Giant hogweed Leeds: Investigation launched on Cookridge estate after resident raises 'danger' concerns about plants
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Warnings have been issued about giant hogweed, which has been described as the country’s ‘most dangerous plant’. This is due to the sap from the plant, which can cause painful burns, particularly when exposed to sunlight.
All footpaths at the Moseley Green development are clear of the weeds, the YEP understands.
After being contacted by the YEP, a council spokesperson said one of the local authority’s officers visited the site on Thursday (June 29) and “confirmed the presence” of giant hogweed. It said it was liaising with the landowner for a “swift resolution”.
A Taylor Wimpey spokesperson said it instructed its own “environmental consultant” today (June 30) to investigate the plants.
However, they said it had been identified as “common native hogweed”, rather than giant hogweed, in findings that appear to conflict with that of the council’s.
Mr Lowry said he first noticed the plant growing earlier this week in the north Leeds suburb.
He said: “I’d been reading about how dangerous it was so I contacted the council’s gardens department. They didn’t do anything for a day or two and then after they came out they said ‘It definitely is giant hogweed but it’s not our responsibility’.”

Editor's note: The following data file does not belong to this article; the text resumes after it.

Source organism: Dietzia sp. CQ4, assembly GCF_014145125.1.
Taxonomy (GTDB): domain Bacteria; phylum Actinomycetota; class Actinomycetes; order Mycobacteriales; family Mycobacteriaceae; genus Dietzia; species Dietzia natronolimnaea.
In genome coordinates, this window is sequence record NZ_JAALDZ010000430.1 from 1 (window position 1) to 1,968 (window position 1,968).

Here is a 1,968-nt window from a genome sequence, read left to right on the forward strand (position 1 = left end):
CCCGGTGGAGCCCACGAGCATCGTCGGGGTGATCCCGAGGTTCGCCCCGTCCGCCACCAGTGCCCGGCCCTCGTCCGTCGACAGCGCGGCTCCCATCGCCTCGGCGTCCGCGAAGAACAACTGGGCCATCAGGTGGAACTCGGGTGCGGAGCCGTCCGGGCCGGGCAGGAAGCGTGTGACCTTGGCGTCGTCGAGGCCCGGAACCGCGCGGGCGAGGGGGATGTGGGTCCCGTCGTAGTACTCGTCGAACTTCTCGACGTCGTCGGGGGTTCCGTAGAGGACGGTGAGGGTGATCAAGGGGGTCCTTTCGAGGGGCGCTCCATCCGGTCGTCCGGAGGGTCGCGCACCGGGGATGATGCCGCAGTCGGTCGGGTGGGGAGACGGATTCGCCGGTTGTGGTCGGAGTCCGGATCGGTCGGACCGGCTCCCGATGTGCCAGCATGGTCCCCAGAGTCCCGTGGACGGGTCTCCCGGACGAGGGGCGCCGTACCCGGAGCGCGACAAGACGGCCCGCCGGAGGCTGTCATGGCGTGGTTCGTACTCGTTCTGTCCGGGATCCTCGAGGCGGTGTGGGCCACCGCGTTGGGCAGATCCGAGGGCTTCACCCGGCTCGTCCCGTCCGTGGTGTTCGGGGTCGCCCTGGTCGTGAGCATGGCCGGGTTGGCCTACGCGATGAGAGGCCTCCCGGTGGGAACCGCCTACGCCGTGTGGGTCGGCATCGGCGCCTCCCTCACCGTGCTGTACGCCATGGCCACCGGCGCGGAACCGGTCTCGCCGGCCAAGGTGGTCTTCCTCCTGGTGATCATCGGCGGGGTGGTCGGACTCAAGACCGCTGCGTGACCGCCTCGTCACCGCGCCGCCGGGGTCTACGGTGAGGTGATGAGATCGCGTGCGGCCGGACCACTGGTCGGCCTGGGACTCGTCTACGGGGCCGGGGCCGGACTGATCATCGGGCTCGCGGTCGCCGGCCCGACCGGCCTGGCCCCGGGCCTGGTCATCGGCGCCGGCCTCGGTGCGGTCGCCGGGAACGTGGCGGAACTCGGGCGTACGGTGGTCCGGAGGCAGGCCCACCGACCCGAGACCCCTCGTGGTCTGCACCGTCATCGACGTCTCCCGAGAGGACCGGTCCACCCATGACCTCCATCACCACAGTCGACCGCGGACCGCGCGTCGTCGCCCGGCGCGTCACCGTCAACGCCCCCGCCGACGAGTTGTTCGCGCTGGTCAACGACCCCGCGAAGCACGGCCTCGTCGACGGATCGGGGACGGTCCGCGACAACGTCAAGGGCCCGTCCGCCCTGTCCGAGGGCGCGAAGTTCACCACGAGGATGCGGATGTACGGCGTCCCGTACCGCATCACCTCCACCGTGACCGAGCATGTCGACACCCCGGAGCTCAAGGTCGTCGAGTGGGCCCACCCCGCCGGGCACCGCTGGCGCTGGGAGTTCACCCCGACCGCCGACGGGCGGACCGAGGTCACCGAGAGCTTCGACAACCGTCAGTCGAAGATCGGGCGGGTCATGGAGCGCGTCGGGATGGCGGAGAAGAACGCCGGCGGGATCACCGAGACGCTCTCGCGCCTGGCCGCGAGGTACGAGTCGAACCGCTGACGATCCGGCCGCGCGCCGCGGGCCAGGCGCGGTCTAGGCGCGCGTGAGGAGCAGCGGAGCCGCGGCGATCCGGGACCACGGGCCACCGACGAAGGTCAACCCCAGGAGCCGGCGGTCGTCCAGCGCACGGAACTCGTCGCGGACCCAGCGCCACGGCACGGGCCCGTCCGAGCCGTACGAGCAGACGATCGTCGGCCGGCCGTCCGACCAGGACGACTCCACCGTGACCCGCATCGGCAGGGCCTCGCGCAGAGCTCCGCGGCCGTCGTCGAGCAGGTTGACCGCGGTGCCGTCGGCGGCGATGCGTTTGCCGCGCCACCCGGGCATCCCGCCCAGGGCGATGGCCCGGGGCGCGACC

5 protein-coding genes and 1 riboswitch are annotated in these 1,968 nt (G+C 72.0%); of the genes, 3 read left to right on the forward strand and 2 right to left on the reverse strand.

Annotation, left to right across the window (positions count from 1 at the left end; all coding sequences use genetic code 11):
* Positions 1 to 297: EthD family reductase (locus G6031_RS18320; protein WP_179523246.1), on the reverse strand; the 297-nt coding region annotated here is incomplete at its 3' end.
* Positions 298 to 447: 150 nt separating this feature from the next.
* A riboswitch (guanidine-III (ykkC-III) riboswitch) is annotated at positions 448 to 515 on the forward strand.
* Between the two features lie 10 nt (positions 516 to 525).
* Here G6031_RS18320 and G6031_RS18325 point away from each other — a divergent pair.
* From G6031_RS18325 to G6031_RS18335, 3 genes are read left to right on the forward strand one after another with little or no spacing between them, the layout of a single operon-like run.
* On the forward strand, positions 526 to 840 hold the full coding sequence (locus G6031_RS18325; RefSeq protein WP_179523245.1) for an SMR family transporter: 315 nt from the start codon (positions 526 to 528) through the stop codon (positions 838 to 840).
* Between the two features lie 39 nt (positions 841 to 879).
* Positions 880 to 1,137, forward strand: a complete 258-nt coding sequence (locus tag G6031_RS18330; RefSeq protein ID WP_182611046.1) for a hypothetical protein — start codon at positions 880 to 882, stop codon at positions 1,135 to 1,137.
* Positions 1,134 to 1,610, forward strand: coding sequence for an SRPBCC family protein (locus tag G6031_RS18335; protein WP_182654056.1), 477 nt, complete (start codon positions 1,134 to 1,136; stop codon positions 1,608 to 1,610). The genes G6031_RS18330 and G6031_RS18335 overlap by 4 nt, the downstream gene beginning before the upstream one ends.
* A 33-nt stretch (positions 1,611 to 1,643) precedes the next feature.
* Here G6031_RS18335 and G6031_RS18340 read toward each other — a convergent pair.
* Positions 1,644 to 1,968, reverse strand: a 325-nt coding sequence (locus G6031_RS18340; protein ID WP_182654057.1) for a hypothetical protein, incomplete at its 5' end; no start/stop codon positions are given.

He added: “It’s by a completed development of over 400 houses.
"I’m worried that people don’t realise what this stuff is. If a child or animal goes in to it they could be severely burnt by it.”
A spokesperson for the council said: “A Leeds City Council officer attended the affected area yesterday and confirmed the presence of giant hogweed. As the land is not owned by Leeds City Council, we are now liaising with the landowner to get a swift resolution to the matter.”
The Taylor Wimpey spokesperson said it planned to visit the site next week to conduct “further checks”.
They said: “After concerns were raised by residents at our Moseley Green development, Taylor Wimpey instructed an environmental consultant to examine the plants (30/6) and we can confirm that these have been identified as common native hogweed. We will visit the site again next week to conduct further checks and implement any necessary treatment plans following advice from our consultant."
According to Leeds Parks and Countryside Service, giant hogweed was introduced into the UK in the 19th century from the Caucasus Mountains and Central Asia as an ornamental plant.
Native hogweed, according to the Wildlife Trust’s website, is a plant (unlike its alien relative, giant hogweed) which is abundant in hedgerows, roadside verges, waste grounds and rough grasslands.
The website description said: “As a member of the carrot family (an umbellifer), it displays large, umbrella-like clusters of creamy-white flowers between May and August (although it can flower all year-round) which are attractive to a range of insects.”